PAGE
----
“We will be testing the absorbency of fabrics in reduced gravity. My students went through the entire process with us and we collaborated with the other teachers through Skype, a blog, and Twitter.  In July, we will spend 10 days at Johnson Space Center working with NASA Teaching from Space to fly our experiment.”

Technology plays a big role in Vensodale’s teaching, and she works hard to integrate it into her classroom in every way possible. But she also believes that it isn’t necessarily about the tool, but about how well it is used.

“A tool is just a tool, but how you use it is what affects your learning,” she comments.

“We have a variety of tools for students to choose from and [they use] technology to explore and connect with the world.  We utilize everything from iPads to webcams to Google to desktops.

We’ve connected with classrooms and teachers in 6 of the 7 continents, tweeted with experts like architects and astronauts, and pushed our thinking even further because of the seamless integration of technology. It’s not about the tool; it’s about great teaching and learning.”

Along with the utilization of technology, of course, comes the need for students to understand digital citizenship. So what methods does Venosdale use to address this issue with her students?

“Digital citizenship isn’t something you can teach by posting rules,” she says. “It’s something you have to teach through modeling it.”

“My kids all know I am on Twitter, blog, and interact with the world. Kids are always watching. What we model, they learn.  We have open conversations about using digital media from online sources and discuss what creative commons means for them as a consumer and a producer.

We cannot just ban everything from our kids and block the internet; modeling and open discussions will have to happen to build the understanding our kids need to be responsible and respectful digital citizens.”

Another issue that teachers are faced with on a daily basis is motivation, or a lack thereof. Students who aren’t motivated will have trouble with even the most well-designed curriculum, and this is something that Venosdale is all too aware of.

“The best curriculum in the world will not matter if students are not interested or do not feel a part of the learning environment.  

I always start with building a sense of community and collaboration in the classroom, and then I look to see how I can spark students’ interests with questions that get them thinking. I constantly remind myself that the students need to be the ones driving the learning, while I facilitate.

I am not there to tell them everything they need to know, I am just a guide on the learning journey.  I also try to address learning styles, interests, and build student choice into our daily learning.  Giving kids ownership is key in motivating them.   

My best advice for another teacher?  Don’t try to be the expert. Join them in the journey. Don’t ever expect collaboration to just happen; build community on a daily basis, foster a sense of belonging, and model, model, model.”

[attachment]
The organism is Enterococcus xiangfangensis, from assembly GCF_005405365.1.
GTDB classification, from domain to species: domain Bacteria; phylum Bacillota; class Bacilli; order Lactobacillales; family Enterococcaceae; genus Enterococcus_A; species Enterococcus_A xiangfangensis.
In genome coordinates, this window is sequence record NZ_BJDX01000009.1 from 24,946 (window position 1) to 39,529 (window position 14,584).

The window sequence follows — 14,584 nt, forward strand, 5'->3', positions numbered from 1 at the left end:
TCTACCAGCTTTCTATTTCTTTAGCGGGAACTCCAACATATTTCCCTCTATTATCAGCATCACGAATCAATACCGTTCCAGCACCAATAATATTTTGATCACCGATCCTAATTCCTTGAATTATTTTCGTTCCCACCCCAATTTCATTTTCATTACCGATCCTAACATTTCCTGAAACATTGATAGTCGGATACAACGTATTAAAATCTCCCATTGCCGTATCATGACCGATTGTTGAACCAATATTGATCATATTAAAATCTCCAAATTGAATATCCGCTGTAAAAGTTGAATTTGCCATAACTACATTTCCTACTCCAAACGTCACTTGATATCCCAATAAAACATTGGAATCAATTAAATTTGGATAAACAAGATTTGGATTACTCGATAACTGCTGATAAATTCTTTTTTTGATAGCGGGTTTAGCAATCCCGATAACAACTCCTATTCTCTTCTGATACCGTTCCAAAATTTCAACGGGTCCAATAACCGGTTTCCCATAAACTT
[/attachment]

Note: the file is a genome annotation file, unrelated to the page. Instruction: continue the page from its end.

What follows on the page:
Venosdale also believes that the environment is extremely important to students’ learning, and as such she puts a lot of effort into decorating and re-organizing her classroom each year.

“The environment is everything,” she comments. “It needs to be comfortable, inspiring, interactive, creative, and offer choices.  

My students taught me that sometimes learning under a table or writing in the grass with your shoes off is what works.  When kids have a safe, comfortable place where they feel a sense of belonging, learning happens.  

I’ve changed my theme every year because I like to spark new ideas for kids and show them that a classroom doesn’t have to look like everyone expects a classroom to look.  Learning is about embracing new, creative ideas. I use the walls of my classroom to model that concept for students. I want them to think outside the box, so I always try to decorate my classroom ‘outside the box.’”

When it comes to avoiding burnout, Venosdale feels that the most important thing a teacher can do is to keep their love for learning alive and to connect and collaborate with other educators.

“I would tell any teacher, if you are feeling burnout; it may be that your love of learning has gotten buried in the ‘stuff’ of day to day teaching. It happens to all of us,” she says.

“Common core standards, testing, committees, meetings, the list goes on.  But, it always comes down to learning; the students’ learning and our learning.  The best cure for burnout? Find your passion again.  Get connected.  

I connect with a global community of educators on Twitter as part of my PLN (Personal Learning Network). It is invaluable and has kept my passion for teaching and learning burning, even on the hardest days.  

The sharing and collaboration that takes place in this network, around the world, and spills over into your daily interactions with colleagues can keep burnout at bay.   

Astronaut Leland Melvin once said, “You have to get inspired, to be inspiring.”  I found [that inspiration] in this network of teachers that I collaborate with and it carries over into my classroom, every single day.”


Marianne Stenger is a London-based freelance writer and journalist with extensive experience covering all things learning and development. She’s particularly interested in the psychology of learning and how technology is changing the way we learn. Her articles have been featured by the likes of ABC Education, The Huffington Post, Lifehacker, and Psych Central. Follow her on Twitter @MarianneStenger.